The German philosopher Edmund Husserl is credited with starting the phenomenology movement in 1913. Influential philosophers include Edmund Husserl, Martin Heidegger, Hans-Georg Gadamer, Paul Ricoeur and Maurice Merleau-Ponty. Phenomenology is a philosophical perspective that helps researchers to explore and understand everyday experiences without pre-supposing knowledge of those experiences. That is, the researcher is open to what presents itself during a phenomenon (Converse, 2012). The reality and the phenomena of the reality are believed to be distinctly seperate. Things take place in the mind rather than objective realities that can be observed. All perceptions have meaning. Hermeneutics is the science of text interpretation, mainly of literature, religion and law. Philosophical hermeneutics refers primarily to the theory of knowledge initiated by Martin Heidegger and developed by Hans-Georg Gadamer.
Ontology (What is the nature of reality and the social world? Is something real or in the minds of people in the world? )
The reality and the phenomena of the reality are believed to be distinctly separate. Things take place in the mind rather than objective realities that can be observed. All perceptions have meaning.
Interviewees have different perception to different questions asked. So, researcher should accept different answers to same questions. E.g. How does physiotherapy help you in your daily life?
Epistemology (What kind of knowledge can be gained in our world? What understanding is the researcher aiming for? : What is knowledge like, from where can it be derived, and how may it be explored?)
Epistemology is concerned with the theory of knowledge & the role of science…defines how we conceptualise the nature and status of our research enterprise (Finlay & Ballinger, 2006). Interpretivist epistemology – individual interpretation of the phenomenon as the researcher’s perspective and identity shape the research significantly, acknowledged that this is the case and argued that it is impossible to be objective. The researcher is part of the world s/he is studying and context is important. Phenomenologists usually adopt realist (aim to study the world out there, phenomena are identified structures that can be identified and described) or critical realist (researchers are pragmatic and accept the participant’s subjective perceptions of their experience even if it is not the real experience) positions.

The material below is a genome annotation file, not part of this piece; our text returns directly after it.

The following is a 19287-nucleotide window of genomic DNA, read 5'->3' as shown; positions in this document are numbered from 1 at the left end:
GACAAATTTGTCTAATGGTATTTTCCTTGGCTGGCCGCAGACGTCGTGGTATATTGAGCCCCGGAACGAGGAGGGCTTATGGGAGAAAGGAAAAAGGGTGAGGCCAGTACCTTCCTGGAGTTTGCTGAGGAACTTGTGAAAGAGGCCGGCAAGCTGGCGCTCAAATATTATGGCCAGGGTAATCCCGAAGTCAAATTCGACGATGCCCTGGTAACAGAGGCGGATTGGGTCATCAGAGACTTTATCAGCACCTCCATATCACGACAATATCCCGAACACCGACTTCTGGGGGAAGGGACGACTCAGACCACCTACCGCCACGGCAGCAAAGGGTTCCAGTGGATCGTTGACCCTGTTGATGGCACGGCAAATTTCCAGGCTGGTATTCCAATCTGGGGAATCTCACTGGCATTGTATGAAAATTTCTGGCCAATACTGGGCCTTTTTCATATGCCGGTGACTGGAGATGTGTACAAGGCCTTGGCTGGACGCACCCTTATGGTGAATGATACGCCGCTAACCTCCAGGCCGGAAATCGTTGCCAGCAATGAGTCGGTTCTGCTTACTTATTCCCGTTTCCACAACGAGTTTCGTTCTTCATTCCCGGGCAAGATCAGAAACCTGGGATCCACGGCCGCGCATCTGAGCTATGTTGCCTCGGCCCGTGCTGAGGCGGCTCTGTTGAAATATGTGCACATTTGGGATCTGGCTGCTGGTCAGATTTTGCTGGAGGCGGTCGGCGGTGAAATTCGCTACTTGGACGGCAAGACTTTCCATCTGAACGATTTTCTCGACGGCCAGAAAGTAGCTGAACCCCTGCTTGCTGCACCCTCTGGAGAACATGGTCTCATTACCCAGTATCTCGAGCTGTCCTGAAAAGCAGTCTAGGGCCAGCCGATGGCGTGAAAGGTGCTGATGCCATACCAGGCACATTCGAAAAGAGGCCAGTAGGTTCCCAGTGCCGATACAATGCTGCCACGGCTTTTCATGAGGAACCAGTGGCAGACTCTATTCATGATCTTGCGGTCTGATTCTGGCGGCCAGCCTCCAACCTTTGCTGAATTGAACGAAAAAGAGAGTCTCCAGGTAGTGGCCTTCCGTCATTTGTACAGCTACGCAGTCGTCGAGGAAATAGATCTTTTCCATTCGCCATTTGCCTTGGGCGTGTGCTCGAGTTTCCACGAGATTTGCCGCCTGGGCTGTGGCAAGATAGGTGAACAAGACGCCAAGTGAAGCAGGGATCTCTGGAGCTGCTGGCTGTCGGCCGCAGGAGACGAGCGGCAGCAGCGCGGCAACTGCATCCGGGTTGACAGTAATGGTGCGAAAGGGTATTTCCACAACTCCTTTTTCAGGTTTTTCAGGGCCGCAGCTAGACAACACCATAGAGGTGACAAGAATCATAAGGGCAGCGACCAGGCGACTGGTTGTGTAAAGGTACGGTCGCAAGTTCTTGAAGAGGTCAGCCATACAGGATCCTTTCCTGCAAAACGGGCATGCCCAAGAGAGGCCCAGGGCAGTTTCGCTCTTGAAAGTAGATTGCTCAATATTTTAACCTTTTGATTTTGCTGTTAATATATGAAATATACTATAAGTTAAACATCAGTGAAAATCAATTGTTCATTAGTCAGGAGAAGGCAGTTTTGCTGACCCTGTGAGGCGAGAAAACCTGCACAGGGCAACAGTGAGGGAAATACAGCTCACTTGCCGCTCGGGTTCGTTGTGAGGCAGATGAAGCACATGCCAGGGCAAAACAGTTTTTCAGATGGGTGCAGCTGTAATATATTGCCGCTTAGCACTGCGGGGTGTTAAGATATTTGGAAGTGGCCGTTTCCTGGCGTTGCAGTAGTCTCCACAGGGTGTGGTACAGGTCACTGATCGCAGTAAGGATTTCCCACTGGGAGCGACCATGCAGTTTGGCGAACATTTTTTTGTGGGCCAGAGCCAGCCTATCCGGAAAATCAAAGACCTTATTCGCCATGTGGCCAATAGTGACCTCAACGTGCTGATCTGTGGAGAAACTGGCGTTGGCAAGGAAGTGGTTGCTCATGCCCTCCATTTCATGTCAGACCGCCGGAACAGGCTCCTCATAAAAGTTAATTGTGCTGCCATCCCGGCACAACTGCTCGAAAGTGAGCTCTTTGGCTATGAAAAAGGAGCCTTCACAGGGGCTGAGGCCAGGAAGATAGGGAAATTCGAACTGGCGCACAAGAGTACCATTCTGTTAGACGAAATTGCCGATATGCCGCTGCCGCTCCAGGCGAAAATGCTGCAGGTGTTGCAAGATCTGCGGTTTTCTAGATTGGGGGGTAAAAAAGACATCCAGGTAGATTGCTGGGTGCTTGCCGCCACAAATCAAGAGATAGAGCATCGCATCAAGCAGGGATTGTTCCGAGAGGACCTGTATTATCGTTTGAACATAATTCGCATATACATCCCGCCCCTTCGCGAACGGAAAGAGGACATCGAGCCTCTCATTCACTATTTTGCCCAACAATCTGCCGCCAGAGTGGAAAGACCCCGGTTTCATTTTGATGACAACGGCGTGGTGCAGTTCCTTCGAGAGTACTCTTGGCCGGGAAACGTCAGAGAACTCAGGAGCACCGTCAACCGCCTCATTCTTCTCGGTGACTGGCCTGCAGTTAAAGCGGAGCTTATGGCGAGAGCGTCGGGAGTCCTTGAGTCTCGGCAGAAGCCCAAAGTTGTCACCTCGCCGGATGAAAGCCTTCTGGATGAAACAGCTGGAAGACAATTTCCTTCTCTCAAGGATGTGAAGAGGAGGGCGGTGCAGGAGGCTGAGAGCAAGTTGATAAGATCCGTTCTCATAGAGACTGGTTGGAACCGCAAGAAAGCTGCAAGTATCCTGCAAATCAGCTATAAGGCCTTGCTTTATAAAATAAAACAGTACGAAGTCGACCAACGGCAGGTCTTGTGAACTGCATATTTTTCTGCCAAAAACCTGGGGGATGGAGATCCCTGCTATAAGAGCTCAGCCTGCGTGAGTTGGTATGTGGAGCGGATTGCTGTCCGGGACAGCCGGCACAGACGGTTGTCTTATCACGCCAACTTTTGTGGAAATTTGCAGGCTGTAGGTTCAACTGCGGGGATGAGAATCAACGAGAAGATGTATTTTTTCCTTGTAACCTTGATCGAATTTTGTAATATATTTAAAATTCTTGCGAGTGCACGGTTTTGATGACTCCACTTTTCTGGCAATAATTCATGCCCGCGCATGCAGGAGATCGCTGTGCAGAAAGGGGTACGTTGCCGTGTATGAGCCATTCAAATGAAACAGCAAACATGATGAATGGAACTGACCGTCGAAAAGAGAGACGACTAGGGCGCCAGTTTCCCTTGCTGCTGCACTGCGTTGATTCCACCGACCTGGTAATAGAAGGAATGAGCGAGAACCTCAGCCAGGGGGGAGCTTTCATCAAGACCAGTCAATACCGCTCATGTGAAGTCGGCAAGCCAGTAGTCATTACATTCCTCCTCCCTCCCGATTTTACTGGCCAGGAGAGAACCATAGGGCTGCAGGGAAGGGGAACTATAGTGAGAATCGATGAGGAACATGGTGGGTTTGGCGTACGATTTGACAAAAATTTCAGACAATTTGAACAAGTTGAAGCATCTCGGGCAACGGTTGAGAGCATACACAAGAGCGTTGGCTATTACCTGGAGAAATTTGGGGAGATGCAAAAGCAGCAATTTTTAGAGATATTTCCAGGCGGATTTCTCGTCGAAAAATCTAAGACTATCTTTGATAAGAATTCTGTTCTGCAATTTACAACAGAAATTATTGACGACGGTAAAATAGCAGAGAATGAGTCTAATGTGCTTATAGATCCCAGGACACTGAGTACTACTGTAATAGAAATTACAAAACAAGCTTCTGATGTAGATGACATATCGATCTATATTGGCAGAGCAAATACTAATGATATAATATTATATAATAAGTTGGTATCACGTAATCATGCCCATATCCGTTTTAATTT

Rationale and arguments (any additional ideas that explain and justify this paradigm)
It is not the purpose of qualitative research to generalise the results to demonstrate probability of similar findings if applied to similar context and people.
Phenomenological research tries to collect unbiased views through a dialogue between researcher and participant. The researcher is an essential element in the process as his interference in the data may change the findings. Phenomenological research often uses interviews but that doesn’t mean all interviews used in research are phenomenological.
In this research researcher and the co-researcher play important roles. Both have to do a separate analysis and then debate their findings in order to make their analysis is trustworthy. Sometimes participant to participant data is generated. Not only their words but their expressions, gestures and tone of speaking provide data. Therefore, it is advisable to have a data collection method that can record these non-verbal behaviours
Example of a research question that requires this methodology (applied to Occupational Therapy)
Is level one and two occupational therapy students’ understanding of their professional identity and the role of others altered by undertaking a professional practice placement on an inter-professional ward, and how do they perceive this will benefit their future practice? (undergraduate dissertation research question focusing on the subjective experiences, personal meanings and perceptions of the research participants).
Example of Research designs (eg: RCT, before and after single cohort trial, survey, observational study, case study, exploratory study, narrative study etc.)
The research design is usually an Exploratory study.
Example of methods of data collection
Qualitative methods are utilised. In-depth interviews are favoured to capture the perceptions and lived experience of the participants, for example of 10 or more participants (BRITTEN, 1996); also focus groups may be used (Bradbury-Jones, Sambrook and Irvine, 2009) or the collection of written accounts such as in an e-mail dialogue.
Example of methods of data analysis
Thematic analysis; Interpretative Phenomenological Analysis; Framework analysis
Example of a research article using this methodology (related to practice)
MAY, (2001)
Questions or issues?
The researcher needs to engage in reflexivity focusing on how they as an individual affect the research process. This reflexivity appears to vary widely between researchers. The researcher may already be familiar with the setting s/he is researching – need to take precautions against bias. How relevant or easy to apply are lived experiences and individual perceptions when attempting to undertake research that will inform professional practice and policy?
Example of a research article using this methodology (related to practice)
MAY, (2001)
Bradbury-Jones, C., Sambrook, S. & Irvine, F. 2009, "The phenomenological focus group: an oxymoron?", Journal of advanced nursing, vol. 65, no. 3, pp. 663-671.)
BRITTEN, N (1996). ‘Qualitative interviews in medical research’ in: Mays, N and Pope, C (eds) Qualitative Research in Health Care, BMJ Publishing Group, London
MAY, Stephen J. (2001). Patient satisfaction with management of back pain main. Physiotherapy, 87 (1), 4-20.
Maykut, P. & Morehouse, R. 1994, Beginning qualitative research: a philosophic and practical guide, Falmer. Pg 4